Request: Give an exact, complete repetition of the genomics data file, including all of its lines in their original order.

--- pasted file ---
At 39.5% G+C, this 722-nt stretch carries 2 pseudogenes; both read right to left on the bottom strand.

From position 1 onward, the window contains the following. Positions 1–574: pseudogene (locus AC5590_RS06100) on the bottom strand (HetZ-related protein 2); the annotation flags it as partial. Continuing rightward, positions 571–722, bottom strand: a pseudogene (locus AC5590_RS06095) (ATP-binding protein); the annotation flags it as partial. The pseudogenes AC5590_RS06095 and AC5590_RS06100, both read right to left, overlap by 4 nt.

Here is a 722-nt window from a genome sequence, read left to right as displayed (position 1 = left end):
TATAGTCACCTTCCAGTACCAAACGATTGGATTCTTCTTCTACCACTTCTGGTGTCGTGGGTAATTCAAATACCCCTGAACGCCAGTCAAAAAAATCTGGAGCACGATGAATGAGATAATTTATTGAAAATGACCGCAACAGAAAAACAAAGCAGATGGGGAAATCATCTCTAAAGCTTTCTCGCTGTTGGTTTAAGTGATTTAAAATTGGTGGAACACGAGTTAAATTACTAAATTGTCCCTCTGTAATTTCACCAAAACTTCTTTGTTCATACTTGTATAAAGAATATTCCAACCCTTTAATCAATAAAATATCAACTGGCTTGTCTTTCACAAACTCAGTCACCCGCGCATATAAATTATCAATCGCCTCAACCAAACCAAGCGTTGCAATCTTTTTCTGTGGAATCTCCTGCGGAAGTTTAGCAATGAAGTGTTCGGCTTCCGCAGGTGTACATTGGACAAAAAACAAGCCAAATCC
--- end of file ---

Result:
At 39.5% G+C, this 722-nt stretch carries 2 pseudogenes; both read right to left on the bottom strand.

From position 1 onward, the window contains the following. Positions 1–574: pseudogene (locus AC5590_RS06100) on the bottom strand (HetZ-related protein 2); the annotation flags it as partial. Continuing rightward, positions 571–722, bottom strand: a pseudogene (locus AC5590_RS06095) (ATP-binding protein); the annotation flags it as partial. The pseudogenes AC5590_RS06095 and AC5590_RS06100, both read right to left, overlap by 4 nt.

Here is a 722-nt window from a genome sequence, read left to right as displayed (position 1 = left end):
TATAGTCACCTTCCAGTACCAAACGATTGGATTCTTCTTCTACCACTTCTGGTGTCGTGGGTAATTCAAATACCCCTGAACGCCAGTCAAAAAAATCTGGAGCACGATGAATGAGATAATTTATTGAAAATGACCGCAACAGAAAAACAAAGCAGATGGGGAAATCATCTCTAAAGCTTTCTCGCTGTTGGTTTAAGTGATTTAAAATTGGTGGAACACGAGTTAAATTACTAAATTGTCCCTCTGTAATTTCACCAAAACTTCTTTGTTCATACTTGTATAAAGAATATTCCAACCCTTTAATCAATAAAATATCAACTGGCTTGTCTTTCACAAACTCAGTCACCCGCGCATATAAATTATCAATCGCCTCAACCAAACCAAGCGTTGCAATCTTTTTCTGTGGAATCTCCTGCGGAAGTTTAGCAATGAAGTGTTCGGCTTCCGCAGGTGTACATTGGACAAAAAACAAGCCAAATCC